An interview with Priya Rama, an artist living with migraine. She shares how painting is therapeutic and helps her manage her experiences with chronic illness.
Priya Rama describes herself as “a wife, mother, daughter, sister, friend, and much more.” She loves traveling, reading, cooking, and visiting art museums. She also lives with chronic migraine.
Art has played a significant role in her life and has impacted how she manages her migraine attacks. Here is her story.
I’ve been creative my whole life. My mother tells me that even as a toddler I was creating artwork, using different objects to trace their shapes. As I grew older, I would recreate any photos or images that caught my interest with whatever supplies I had on hand.
My formal education in art and design took place after I moved to the United States and earned a Bachelor of Fine Arts (BFA) in Communication Arts and Design from Virginia Commonwealth University. I then went on to pursue a Master’s in Art Education from the University of Cincinnati and a PhD in Arts Administration, Policy, and Education, at The Ohio State University.
I have been experiencing migraine episodes since I was a little girl, and I have always “seen” something during my attacks. My migraine episodes don’t produce typical auras, where changes in vision may signal an impending migraine. For me, the visual images play out inside my head once the migraine gets underway.
When I finished my PhD, I decided to take a break from working and academia for a year because I had too many things on my plate. It was during this time that I began to paint my migraine visions.
Painting during the migraine episode made me feel calmer.
My breathing became smoother, and I felt peaceful, even amidst the pain. Now, I paint my migraine images all the time.
Regularly painting during migraine episodes has allowed me to let go of all the anger and frustration that I’ve built up over the years. Much of this frustration came from my futile efforts to “fight off” migraine episodes. Now, I have come to a place where I’m able to accept the attacks. I now know that when one comes on, it’ll eventually come to an end.
This change of perspective has changed my life.
Initially, the pressure I put on myself to accurately capture what I was experiencing was difficult. I felt a sense of urgency to depict what I was feeling in the exact moment I was feeling it. But with time and experience, I realized that I was translating a multidimensional experience onto a two-dimensional surface. My paintings did not need to be exact representations of my experiences.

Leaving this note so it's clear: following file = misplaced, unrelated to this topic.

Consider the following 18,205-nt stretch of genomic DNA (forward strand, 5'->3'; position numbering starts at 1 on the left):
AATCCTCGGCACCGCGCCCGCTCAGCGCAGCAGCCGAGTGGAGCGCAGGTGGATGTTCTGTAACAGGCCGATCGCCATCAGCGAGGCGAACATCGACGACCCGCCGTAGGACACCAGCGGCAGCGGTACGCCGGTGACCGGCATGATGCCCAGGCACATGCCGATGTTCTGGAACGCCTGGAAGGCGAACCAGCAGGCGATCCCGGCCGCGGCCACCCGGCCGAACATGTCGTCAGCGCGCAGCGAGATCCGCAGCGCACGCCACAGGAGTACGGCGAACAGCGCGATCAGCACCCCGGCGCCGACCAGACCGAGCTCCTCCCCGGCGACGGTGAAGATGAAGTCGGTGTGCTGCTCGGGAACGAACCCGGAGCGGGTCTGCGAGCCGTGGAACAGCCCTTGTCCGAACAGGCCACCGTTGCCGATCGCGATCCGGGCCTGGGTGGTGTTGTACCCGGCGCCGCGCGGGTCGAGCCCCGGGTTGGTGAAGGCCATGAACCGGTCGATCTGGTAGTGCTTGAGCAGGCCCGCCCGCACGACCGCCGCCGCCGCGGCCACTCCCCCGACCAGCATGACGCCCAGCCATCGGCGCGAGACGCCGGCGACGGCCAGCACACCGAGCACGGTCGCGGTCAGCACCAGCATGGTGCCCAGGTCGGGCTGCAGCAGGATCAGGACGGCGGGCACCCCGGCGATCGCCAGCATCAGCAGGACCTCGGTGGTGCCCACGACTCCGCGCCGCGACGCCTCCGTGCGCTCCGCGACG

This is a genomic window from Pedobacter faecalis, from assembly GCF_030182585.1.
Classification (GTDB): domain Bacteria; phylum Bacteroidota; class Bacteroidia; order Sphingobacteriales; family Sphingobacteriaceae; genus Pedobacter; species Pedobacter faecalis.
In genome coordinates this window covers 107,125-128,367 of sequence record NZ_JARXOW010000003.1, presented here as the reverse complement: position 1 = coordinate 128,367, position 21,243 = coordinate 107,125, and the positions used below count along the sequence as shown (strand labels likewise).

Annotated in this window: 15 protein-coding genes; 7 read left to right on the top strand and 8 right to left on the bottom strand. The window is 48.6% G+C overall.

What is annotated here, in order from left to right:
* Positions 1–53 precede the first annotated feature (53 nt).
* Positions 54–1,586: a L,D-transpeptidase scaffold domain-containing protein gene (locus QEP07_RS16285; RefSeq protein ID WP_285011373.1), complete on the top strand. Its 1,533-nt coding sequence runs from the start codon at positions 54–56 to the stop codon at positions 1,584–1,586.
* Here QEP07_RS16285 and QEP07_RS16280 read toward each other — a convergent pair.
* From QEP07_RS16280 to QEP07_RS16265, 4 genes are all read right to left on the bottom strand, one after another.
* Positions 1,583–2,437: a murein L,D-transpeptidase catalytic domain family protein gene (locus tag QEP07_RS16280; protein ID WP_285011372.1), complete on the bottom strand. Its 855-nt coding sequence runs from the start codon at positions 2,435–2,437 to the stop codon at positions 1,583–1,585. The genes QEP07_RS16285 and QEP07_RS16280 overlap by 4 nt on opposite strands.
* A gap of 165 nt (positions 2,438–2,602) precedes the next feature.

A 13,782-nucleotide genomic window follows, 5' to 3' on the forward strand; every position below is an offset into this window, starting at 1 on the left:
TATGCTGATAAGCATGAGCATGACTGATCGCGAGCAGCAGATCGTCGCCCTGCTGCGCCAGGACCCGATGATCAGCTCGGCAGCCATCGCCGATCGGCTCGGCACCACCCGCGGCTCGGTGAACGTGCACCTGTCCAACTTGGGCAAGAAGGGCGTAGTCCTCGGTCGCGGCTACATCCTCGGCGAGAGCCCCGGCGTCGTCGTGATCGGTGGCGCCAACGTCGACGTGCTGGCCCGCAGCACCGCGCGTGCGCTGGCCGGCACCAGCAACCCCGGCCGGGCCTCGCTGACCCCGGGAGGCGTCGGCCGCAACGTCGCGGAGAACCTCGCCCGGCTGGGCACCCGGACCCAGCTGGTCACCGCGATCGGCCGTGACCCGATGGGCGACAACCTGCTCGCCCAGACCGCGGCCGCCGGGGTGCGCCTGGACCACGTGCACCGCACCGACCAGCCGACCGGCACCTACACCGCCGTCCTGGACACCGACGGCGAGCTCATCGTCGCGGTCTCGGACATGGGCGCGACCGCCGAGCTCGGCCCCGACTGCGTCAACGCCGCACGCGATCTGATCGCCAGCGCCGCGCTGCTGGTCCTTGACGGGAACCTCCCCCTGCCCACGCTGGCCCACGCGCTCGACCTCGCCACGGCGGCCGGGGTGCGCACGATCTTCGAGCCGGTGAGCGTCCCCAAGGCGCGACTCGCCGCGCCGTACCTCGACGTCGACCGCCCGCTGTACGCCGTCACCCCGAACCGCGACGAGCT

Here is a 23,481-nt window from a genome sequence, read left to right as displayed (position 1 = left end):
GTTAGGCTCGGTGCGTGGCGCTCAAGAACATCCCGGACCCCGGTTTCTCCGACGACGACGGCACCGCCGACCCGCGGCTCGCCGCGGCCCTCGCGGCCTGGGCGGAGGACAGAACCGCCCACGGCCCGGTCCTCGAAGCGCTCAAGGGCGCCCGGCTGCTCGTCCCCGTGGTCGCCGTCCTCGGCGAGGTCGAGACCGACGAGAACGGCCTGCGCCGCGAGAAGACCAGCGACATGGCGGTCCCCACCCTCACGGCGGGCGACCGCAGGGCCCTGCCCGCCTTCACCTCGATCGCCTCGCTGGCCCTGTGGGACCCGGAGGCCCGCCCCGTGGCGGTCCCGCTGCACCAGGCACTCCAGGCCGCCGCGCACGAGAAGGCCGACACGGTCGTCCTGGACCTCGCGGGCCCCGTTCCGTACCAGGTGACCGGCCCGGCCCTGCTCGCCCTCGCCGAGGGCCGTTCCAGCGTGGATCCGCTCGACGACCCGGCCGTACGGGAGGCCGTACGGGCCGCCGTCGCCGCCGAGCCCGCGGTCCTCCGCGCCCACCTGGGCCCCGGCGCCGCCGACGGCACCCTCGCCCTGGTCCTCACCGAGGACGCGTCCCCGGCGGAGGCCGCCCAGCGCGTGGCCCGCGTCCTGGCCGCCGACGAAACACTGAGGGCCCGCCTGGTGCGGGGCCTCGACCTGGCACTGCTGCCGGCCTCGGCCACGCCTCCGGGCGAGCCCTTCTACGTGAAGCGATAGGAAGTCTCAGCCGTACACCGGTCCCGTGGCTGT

Once I let go of some of this pressure, I was able to get closer to capturing my true experiences. Over time, the more I painted, the more vivid and textural the images became. The key for me was to just be in the moment and allow whatever was happening to happen.
Pain is a lonely experience. Even if you have a supportive network of family and friends, ultimately, you need to deal with the pain on your own. Realizing and accepting this truth has helped me stay afloat, rise, and even soar. Painting has helped strengthen my glass-half-full perspective.
Painting has given me a way to move through my migraine episodes. Creating artwork based on my migraine symptoms has helped strengthen my painting as well. It’s helped me make the visuals I’m depicting more colorful and dynamic, with lots of movement and texture. I now approach a painting, and a migraine episode, like I’m swimming through it. It can be mesmerizing!
My message to other people navigating migraine is to try to engage in some type of creative activity during an episode. Whatever your form of creativity might be.
Depending on your symptoms this may mean lying in bed, eyes closed, doodling, and creating patterns without looking at the paper. Sometimes I bake during a migraine attack. Something about the precision of following a baking recipe calms me down.
This sort of practice may not be possible at all stages of an attack, but you may find that introducing moments of creativity into migraine attacks can be therapeutic.
For me, engaging in creative expression while navigating pain has given me a new, more positive perspective on living with migraine.
Fact checked on August 11, 2023
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